The Theatreguide.London Review
Donmar Warehouse Theatre Spring 2010
About halfway through Mark Haddon's drama a character suffering from bipolar disorder tells a lovely fable - actually, the text of a children's book she's written - about a beautiful maiden and a monster, that is a touching evocation of the experience of two very different personalities inhabiting the same body.
But it belongs in a children's book, or a psychology textbook, not a play. It tells us everything and shows us nothing.
Polar Bears is Haddon's first stage play - he's a novelist best known for The Curious Incident Of The Dog In The Night-Time, told from the perspective of an autistic child - and much of the rest of the play either tells without showing, or shows without guiding us to understand what we're seeing.
As a result, it is far more successful in occasional parts than as a whole.
Kay is bipolar, swinging from suicidal lows to uncontrollable highs. Her mother cares for her, while using that caring as an excuse not to have a life of her own.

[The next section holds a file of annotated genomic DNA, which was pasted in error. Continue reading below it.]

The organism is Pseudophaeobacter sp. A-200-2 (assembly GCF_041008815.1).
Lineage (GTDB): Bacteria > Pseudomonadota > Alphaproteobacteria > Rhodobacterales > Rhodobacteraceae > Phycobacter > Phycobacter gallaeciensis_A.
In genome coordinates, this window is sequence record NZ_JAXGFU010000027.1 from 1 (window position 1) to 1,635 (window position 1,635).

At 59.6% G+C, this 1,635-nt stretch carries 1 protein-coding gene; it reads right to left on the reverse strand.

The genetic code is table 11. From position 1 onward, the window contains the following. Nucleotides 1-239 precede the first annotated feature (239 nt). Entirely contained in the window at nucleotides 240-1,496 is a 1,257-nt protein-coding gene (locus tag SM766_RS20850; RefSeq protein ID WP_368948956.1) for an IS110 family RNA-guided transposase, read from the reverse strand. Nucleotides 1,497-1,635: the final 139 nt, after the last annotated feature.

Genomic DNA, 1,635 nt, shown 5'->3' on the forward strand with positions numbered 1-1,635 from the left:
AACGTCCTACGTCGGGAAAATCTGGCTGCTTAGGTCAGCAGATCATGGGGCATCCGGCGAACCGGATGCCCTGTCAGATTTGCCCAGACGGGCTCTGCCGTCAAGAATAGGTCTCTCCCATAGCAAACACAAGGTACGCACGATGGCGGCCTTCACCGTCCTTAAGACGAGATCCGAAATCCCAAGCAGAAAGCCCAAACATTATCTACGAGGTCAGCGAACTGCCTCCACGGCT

Her husband loves unconditionally and lives on the hope that that will be enough. Her brother neither understands nor sympathises, but his coldness actually comes across as the healthiest response.
A string of short scenes that move back and forth in time, and in and out of various characters' fantasies (so that we are sometimes not sure where or when we are, or in whose head we are), give us a collection of impressions of what it is like to be manic-depressive and, perhaps more tellingly, what the cost is to those around the bipolar person.
Some of the images are strong, as when Kay looks up an old boyfriend who somehow turns into Jesus, or when the titular imaginary bears are either threatening or exciting depending on where she is in her cycle.
But they remain a collection of impressions, illustrated excerpts from a textbook rather than a coherent picture, much less a story.
Jodhi May keeps Kay real and sympathetic through the jumble of ages and moods in which we see her, and Paul Hilton makes the brother a believably complex and even self-contradictory character.
Richard Coyle as the husband and Celia Imrie as the mother work admirably but cannot make their characters more dimensional and other-than-textbook figures than the author has written.
Receive alerts every time we post a new review